I'm not saying that we don't need teams to produce an artifact from one person's creative conception. A writer benefits from an editor---but the story is already there. The director benefits from an editor but the footage is already in the can.  There are examples in the commercial world where teams create photographs. An art director may come to a commercial photographer with a comprehensive layout for an ad and ask the photographer to render the image to match the drawing.

A client may come to a videographer with a story board and ask him to shoot the video precisely but we both know that in these examples there was a point of creation somewhere earlier in the time line. In these cases the photographer is the part of the team facilitating the production of someone else's visions.

I need a team to produce a labor intensive advertising shoot. But I never need a team to produce personal work. But I guess my argument falls apart if I included in my personal work the making of portraits. In that pursuit I am somewhat at the mercy of the sitter.  Can I bend them to my will and force a one sided collaboration or am I willing to settle for a compromise that somewhat pleases both of us but at the expense of the true rigor of my conception?

My working understanding of the real value of teams is that they are good for taking big projects, breaking the projects up into discrete chunks and assigning each chunk to one or more people. At some point all the people bring their finished chunks of project back and we fit it all together. More like parallel computing than high speed serial computing. But the project always has a genesis. A moment of conception. An idea in someone's head. Without the individual conception there is nothing for the group to grapple.

The bottom line is that artist don't create in a vacuum, rather they pull in references from everywhere and everything in their lives but at a certain point they allow those resources to blend in their brains in a very unique way before have a moment of instant Satori where the creative concept flows into their consciousness. That's a moment that can be supported by a team but no team can, by support or force, cause the creative idea to exist. At the core every new idea is delivered by the muses to one mind at a time.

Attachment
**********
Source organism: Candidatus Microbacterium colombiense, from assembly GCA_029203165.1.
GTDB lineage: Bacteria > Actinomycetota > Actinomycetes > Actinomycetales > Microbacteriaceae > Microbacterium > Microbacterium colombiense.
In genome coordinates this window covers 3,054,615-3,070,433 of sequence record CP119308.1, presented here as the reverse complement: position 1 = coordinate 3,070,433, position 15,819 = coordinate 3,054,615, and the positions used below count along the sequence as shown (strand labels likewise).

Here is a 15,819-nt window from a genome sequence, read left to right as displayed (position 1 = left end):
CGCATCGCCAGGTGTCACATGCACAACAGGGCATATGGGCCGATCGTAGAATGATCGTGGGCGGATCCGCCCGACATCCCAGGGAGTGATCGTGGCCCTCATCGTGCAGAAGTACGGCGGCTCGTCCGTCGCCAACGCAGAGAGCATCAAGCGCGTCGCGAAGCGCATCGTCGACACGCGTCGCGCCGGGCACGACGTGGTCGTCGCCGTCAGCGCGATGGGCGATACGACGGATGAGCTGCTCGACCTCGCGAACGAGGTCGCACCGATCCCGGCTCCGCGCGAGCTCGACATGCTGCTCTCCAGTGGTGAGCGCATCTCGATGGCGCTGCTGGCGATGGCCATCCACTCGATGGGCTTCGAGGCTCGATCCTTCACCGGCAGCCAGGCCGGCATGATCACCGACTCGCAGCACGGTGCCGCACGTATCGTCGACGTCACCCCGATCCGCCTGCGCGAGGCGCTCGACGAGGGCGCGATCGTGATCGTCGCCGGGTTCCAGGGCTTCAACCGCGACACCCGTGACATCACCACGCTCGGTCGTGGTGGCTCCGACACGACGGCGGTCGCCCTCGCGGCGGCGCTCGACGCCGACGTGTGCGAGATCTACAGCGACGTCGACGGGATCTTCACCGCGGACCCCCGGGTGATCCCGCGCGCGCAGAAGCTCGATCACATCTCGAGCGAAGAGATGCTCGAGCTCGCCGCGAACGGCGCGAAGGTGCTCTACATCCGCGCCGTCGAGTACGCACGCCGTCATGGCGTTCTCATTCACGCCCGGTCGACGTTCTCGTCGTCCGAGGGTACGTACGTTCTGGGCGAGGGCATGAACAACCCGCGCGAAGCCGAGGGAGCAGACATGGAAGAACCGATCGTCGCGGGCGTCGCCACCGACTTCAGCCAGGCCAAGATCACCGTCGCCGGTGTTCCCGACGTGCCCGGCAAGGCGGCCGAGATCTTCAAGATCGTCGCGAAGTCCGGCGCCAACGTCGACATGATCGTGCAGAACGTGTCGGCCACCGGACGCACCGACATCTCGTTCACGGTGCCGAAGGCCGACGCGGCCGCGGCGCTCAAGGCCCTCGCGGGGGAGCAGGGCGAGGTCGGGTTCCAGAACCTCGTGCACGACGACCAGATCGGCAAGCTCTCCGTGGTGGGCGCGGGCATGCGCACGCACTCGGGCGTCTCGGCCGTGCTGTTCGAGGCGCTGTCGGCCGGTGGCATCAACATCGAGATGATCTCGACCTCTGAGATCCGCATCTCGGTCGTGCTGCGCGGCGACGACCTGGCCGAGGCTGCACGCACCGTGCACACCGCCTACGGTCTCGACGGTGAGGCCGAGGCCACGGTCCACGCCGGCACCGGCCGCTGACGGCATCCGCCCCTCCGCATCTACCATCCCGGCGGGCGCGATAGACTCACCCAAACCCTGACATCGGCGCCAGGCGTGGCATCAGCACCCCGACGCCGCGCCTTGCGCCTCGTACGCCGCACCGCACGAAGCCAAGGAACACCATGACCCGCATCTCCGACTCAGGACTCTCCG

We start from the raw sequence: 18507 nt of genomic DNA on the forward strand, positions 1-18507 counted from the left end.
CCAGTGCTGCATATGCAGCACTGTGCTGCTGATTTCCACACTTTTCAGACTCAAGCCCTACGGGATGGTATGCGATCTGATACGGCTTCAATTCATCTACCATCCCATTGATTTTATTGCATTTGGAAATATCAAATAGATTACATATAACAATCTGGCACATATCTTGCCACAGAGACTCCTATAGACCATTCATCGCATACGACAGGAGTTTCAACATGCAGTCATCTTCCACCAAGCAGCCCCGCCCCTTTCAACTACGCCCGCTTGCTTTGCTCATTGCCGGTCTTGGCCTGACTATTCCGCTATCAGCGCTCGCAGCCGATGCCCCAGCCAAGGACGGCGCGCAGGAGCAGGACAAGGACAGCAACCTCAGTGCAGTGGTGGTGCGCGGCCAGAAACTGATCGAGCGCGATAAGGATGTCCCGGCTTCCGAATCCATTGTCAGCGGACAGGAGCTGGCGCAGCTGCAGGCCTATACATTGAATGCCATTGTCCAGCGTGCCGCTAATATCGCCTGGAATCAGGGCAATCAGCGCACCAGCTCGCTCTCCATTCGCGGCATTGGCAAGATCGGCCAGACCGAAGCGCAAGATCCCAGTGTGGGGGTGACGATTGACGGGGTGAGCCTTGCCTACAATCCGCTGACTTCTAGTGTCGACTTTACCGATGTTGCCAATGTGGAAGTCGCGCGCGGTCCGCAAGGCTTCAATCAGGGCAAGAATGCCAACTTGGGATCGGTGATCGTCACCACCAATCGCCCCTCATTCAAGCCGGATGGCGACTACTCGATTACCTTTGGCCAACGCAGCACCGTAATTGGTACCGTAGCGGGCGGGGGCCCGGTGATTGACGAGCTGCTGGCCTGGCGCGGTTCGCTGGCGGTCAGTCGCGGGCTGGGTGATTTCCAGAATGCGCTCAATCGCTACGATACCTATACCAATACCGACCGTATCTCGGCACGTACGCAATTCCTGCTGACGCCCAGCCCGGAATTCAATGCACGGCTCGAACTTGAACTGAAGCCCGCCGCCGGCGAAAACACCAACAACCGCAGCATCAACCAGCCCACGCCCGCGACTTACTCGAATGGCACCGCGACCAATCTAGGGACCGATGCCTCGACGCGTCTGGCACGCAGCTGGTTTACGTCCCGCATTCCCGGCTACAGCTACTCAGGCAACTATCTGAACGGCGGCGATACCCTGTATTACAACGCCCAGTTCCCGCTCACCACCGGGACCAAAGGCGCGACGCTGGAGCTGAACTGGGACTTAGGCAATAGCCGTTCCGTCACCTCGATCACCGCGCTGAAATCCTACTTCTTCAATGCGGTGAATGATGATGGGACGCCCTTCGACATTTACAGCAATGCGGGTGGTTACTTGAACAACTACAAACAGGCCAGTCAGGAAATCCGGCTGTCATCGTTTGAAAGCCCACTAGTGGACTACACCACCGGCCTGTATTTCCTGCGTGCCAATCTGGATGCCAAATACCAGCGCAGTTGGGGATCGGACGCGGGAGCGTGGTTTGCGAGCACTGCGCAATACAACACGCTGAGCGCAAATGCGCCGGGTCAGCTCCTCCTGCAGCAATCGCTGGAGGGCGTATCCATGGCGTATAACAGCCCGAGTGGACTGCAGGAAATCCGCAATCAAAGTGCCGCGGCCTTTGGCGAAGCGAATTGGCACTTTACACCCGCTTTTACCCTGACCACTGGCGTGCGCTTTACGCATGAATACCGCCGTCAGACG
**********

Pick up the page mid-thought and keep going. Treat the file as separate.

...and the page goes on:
Humans are like sponges. They soak up every emotion and action emitted and acted by the people around them. They absorb influence and the constant subconscious goal is always to fit in. To be part of a society. But it's the outsider nature of artists that allows them to see and present a vision to their culture that is difference and valuable. The outsider sees things from a different angle.  Explains things from a different point of view. That's what makes the work valuable.

Teams facilitate what is already conceptually there. They are great at turning concept into artifact. They are great at providing efficiency. But to depend on them for singular ideas of power and vision is to expect too much. That's what individual artists were made for.

I suspect we'll get a lot of disagreement on this one and I'm okay with that. The idea of art and the individual has changed over the course of history. Our current idea of art as an aesthetic expression of  the individual artist is relatively recent (1800's?) and we're still wrapping our brains around it. But to me the concept of value of a team comes from manufacturing, harvesting and building. These are all concerned with realizing an idea that already exists, not making a creative new one.

Now, if you'll excuse me I'll step outside and make a few images on a lonely but happy walk by myself.

edit: I know, I know. It's too long. A blog should only be 500 words and one picture. Luckily my regular readers read quickly and with perfect comprehension.